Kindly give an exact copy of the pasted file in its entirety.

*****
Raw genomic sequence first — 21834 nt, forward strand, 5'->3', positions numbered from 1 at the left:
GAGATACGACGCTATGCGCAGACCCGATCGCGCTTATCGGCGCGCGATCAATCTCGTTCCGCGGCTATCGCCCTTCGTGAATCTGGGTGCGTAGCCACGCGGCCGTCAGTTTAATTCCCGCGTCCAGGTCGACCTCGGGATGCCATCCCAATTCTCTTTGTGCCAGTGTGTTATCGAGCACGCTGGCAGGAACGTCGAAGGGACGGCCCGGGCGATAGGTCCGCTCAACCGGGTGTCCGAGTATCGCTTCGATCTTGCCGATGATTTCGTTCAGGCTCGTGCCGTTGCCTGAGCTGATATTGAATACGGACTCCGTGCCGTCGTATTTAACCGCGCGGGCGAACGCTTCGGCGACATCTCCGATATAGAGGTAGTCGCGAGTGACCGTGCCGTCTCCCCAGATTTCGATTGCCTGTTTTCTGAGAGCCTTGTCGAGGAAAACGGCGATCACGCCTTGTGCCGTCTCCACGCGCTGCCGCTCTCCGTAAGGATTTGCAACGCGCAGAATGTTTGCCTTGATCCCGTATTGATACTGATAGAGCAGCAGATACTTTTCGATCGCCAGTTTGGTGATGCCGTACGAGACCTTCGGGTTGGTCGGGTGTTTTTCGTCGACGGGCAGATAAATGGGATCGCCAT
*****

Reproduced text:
Raw genomic sequence first — 21834 nt, forward strand, 5'->3', positions numbered from 1 at the left:
GAGATACGACGCTATGCGCAGACCCGATCGCGCTTATCGGCGCGCGATCAATCTCGTTCCGCGGCTATCGCCCTTCGTGAATCTGGGTGCGTAGCCACGCGGCCGTCAGTTTAATTCCCGCGTCCAGGTCGACCTCGGGATGCCATCCCAATTCTCTTTGTGCCAGTGTGTTATCGAGCACGCTGGCAGGAACGTCGAAGGGACGGCCCGGGCGATAGGTCCGCTCAACCGGGTGTCCGAGTATCGCTTCGATCTTGCCGATGATTTCGTTCAGGCTCGTGCCGTTGCCTGAGCTGATATTGAATACGGACTCCGTGCCGTCGTATTTAACCGCGCGGGCGAACGCTTCGGCGACATCTCCGATATAGAGGTAGTCGCGAGTGACCGTGCCGTCTCCCCAGATTTCGATTGCCTGTTTTCTGAGAGCCTTGTCGAGGAAAACGGCGATCACGCCTTGTGCCGTCTCCACGCGCTGCCGCTCTCCGTAAGGATTTGCAACGCGCAGAATGTTTGCCTTGATCCCGTATTGATACTGATAGAGCAGCAGATACTTTTCGATCGCCAGTTTGGTGATGCCGTACGAGACCTTCGGGTTGGTCGGGTGTTTTTCGTCGACGGGCAGATAAATGGGATCGCCAT